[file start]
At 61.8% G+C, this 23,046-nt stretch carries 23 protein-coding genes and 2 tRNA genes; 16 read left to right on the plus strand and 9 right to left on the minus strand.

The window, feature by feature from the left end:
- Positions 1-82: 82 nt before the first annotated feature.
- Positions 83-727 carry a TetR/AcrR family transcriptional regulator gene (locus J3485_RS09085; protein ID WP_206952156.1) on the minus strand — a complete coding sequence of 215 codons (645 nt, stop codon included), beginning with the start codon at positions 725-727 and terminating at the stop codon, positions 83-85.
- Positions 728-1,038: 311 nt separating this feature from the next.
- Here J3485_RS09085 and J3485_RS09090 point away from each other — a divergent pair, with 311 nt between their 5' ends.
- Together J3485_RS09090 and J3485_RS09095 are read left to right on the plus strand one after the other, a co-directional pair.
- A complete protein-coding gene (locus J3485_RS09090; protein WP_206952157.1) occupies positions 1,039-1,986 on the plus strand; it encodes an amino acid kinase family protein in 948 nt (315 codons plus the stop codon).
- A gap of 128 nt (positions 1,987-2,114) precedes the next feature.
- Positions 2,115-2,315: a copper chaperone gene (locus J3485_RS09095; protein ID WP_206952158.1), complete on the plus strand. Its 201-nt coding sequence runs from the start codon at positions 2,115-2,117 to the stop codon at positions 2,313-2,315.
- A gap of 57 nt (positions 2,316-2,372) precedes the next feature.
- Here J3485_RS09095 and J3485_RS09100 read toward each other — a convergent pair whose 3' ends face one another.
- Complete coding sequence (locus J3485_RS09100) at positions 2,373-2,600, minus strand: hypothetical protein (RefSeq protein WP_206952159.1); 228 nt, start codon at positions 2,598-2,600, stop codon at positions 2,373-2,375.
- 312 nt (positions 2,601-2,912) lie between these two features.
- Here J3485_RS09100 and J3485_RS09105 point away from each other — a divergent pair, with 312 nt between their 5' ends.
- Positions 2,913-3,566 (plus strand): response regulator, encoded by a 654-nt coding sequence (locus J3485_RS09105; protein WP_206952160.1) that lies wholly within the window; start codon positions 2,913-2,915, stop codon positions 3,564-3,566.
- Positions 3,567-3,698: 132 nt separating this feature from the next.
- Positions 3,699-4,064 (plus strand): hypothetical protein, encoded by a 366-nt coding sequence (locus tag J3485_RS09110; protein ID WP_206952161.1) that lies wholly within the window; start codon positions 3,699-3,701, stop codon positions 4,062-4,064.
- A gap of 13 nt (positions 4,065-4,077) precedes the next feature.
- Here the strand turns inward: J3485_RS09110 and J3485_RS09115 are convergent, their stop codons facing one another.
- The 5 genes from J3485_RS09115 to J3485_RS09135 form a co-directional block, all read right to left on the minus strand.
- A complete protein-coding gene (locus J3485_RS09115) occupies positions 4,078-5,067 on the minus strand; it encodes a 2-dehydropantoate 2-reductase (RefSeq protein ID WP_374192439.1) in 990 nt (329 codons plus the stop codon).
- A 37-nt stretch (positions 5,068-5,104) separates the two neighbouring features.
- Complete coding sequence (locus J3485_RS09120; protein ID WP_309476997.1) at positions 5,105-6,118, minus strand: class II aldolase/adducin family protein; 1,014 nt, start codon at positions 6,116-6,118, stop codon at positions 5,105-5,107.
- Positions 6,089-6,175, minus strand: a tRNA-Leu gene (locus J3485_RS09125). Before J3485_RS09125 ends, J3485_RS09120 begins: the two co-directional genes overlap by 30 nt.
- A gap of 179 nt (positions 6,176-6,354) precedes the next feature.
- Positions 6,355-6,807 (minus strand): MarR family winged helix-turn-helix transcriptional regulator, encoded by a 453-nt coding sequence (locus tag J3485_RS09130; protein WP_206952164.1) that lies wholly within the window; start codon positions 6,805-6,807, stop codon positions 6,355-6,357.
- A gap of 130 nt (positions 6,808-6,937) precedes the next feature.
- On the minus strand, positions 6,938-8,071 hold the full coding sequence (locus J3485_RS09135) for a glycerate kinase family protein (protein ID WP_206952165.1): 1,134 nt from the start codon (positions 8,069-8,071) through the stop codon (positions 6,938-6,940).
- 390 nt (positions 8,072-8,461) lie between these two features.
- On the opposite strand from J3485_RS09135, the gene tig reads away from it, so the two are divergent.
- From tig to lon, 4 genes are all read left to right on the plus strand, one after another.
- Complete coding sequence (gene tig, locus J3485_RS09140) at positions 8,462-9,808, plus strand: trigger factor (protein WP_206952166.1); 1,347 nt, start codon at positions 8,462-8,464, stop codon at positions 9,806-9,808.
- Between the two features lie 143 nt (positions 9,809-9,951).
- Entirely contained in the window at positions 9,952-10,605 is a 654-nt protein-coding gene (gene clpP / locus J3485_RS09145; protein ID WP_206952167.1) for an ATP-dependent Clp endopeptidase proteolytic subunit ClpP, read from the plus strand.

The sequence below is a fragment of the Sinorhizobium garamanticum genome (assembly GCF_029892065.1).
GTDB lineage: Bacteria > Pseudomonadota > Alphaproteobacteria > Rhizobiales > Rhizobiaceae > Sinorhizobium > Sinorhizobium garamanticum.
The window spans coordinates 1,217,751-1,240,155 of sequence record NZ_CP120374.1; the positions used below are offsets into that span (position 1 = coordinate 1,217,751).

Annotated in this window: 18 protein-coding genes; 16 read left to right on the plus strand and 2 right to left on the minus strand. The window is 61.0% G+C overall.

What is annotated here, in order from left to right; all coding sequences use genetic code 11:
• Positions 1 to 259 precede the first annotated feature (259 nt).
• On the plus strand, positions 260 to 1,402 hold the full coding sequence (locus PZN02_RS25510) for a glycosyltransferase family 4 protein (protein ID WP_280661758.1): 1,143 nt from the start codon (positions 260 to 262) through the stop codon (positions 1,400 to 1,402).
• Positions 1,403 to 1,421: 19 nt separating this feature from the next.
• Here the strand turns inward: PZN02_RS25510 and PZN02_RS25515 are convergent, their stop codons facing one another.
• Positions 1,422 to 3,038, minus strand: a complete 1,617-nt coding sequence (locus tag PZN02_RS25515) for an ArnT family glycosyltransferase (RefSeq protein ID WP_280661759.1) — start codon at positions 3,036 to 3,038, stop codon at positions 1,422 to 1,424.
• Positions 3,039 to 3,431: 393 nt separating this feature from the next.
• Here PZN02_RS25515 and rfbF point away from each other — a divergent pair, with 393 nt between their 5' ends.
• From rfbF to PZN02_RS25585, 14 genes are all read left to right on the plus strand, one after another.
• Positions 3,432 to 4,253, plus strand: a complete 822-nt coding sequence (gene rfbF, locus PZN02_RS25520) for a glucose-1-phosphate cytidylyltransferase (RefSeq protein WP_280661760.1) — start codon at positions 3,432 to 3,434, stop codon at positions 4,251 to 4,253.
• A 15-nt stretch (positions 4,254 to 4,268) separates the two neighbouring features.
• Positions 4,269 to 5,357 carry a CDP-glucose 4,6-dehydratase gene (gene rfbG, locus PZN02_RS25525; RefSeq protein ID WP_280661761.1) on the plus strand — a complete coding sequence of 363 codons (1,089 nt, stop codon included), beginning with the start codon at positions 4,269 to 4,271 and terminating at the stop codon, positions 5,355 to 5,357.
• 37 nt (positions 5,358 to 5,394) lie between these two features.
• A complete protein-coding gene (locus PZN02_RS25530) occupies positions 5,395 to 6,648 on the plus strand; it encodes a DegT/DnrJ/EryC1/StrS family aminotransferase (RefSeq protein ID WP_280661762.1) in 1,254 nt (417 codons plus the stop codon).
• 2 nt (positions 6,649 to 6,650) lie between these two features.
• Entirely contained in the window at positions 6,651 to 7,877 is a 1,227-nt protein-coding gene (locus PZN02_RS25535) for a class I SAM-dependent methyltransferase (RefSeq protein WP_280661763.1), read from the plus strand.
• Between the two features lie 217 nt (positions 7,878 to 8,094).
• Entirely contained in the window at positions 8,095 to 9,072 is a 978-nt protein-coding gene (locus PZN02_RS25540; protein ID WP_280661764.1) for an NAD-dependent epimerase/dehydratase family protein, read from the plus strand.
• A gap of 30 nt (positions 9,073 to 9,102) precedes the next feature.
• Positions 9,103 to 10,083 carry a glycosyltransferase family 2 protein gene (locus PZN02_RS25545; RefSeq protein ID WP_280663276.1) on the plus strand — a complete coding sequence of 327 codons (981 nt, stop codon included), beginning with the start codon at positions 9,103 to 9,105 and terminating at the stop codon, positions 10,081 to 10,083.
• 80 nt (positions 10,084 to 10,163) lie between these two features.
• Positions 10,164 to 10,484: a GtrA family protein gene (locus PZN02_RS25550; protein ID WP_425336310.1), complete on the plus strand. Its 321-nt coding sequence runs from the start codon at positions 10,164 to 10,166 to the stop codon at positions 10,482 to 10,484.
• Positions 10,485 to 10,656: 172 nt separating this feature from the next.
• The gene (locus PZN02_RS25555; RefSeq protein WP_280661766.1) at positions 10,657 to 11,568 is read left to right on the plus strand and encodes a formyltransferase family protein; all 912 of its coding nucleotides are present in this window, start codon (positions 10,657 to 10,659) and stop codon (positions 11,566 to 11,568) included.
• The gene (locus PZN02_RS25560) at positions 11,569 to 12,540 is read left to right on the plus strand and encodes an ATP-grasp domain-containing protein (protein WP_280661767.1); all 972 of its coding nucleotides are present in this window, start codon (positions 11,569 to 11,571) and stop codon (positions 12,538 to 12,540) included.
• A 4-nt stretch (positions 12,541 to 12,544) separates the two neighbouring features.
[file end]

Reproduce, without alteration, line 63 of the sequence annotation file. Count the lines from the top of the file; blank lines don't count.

• The gene (locus PZN02_RS25555; RefSeq protein WP_280661766.1) at positions 10,657 to 11,568 is read left to right on the plus strand and encodes a formyltransferase family protein; all 912 of its coding nucleotides are present in this window, start codon (positions 10,657 to 10,659) and stop codon (positions 11,566 to 11,568) included.